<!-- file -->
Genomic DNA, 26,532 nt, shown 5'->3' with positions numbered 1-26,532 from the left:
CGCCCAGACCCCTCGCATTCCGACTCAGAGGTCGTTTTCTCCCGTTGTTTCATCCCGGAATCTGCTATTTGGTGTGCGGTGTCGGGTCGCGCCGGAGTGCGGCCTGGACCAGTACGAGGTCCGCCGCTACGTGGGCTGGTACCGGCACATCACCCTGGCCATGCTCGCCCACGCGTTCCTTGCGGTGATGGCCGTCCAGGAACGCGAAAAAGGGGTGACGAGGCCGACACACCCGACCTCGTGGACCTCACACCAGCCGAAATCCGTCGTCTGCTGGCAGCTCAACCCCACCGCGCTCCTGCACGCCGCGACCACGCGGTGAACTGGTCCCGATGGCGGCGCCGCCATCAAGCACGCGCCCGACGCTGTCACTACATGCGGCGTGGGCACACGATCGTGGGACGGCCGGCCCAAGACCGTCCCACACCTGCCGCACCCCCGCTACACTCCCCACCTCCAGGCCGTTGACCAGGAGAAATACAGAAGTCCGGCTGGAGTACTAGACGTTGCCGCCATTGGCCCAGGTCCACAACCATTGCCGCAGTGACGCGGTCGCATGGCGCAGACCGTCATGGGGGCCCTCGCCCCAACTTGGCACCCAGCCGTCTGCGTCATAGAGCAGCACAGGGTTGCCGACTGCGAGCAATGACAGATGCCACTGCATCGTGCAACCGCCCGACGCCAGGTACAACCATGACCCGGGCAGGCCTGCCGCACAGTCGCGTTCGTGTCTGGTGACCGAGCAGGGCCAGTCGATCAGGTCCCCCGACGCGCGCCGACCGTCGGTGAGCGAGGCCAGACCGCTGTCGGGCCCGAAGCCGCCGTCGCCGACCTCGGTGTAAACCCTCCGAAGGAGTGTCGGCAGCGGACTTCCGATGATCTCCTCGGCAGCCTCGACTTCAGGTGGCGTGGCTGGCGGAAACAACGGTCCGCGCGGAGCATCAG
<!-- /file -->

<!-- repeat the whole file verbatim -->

Genomic DNA, 26,532 nt, shown 5'->3' with positions numbered 1-26,532 from the left:
CGCCCAGACCCCTCGCATTCCGACTCAGAGGTCGTTTTCTCCCGTTGTTTCATCCCGGAATCTGCTATTTGGTGTGCGGTGTCGGGTCGCGCCGGAGTGCGGCCTGGACCAGTACGAGGTCCGCCGCTACGTGGGCTGGTACCGGCACATCACCCTGGCCATGCTCGCCCACGCGTTCCTTGCGGTGATGGCCGTCCAGGAACGCGAAAAAGGGGTGACGAGGCCGACACACCCGACCTCGTGGACCTCACACCAGCCGAAATCCGTCGTCTGCTGGCAGCTCAACCCCACCGCGCTCCTGCACGCCGCGACCACGCGGTGAACTGGTCCCGATGGCGGCGCCGCCATCAAGCACGCGCCCGACGCTGTCACTACATGCGGCGTGGGCACACGATCGTGGGACGGCCGGCCCAAGACCGTCCCACACCTGCCGCACCCCCGCTACACTCCCCACCTCCAGGCCGTTGACCAGGAGAAATACAGAAGTCCGGCTGGAGTACTAGACGTTGCCGCCATTGGCCCAGGTCCACAACCATTGCCGCAGTGACGCGGTCGCATGGCGCAGACCGTCATGGGGGCCCTCGCCCCAACTTGGCACCCAGCCGTCTGCGTCATAGAGCAGCACAGGGTTGCCGACTGCGAGCAATGACAGATGCCACTGCATCGTGCAACCGCCCGACGCCAGGTACAACCATGACCCGGGCAGGCCTGCCGCACAGTCGCGTTCGTGTCTGGTGACCGAGCAGGGCCAGTCGATCAGGTCCCCCGACGCGCGCCGACCGTCGGTGAGCGAGGCCAGACCGCTGTCGGGCCCGAAGCCGCCGTCGCCGACCTCGGTGTAAACCCTCCGAAGGAGTGTCGGCAGCGGACTTCCGATGATCTCCTCGGCAGCCTCGACTTCAGGTGGCGTGGCTGGCGGAAACAACGGTCCGCGCGGAGCATCAG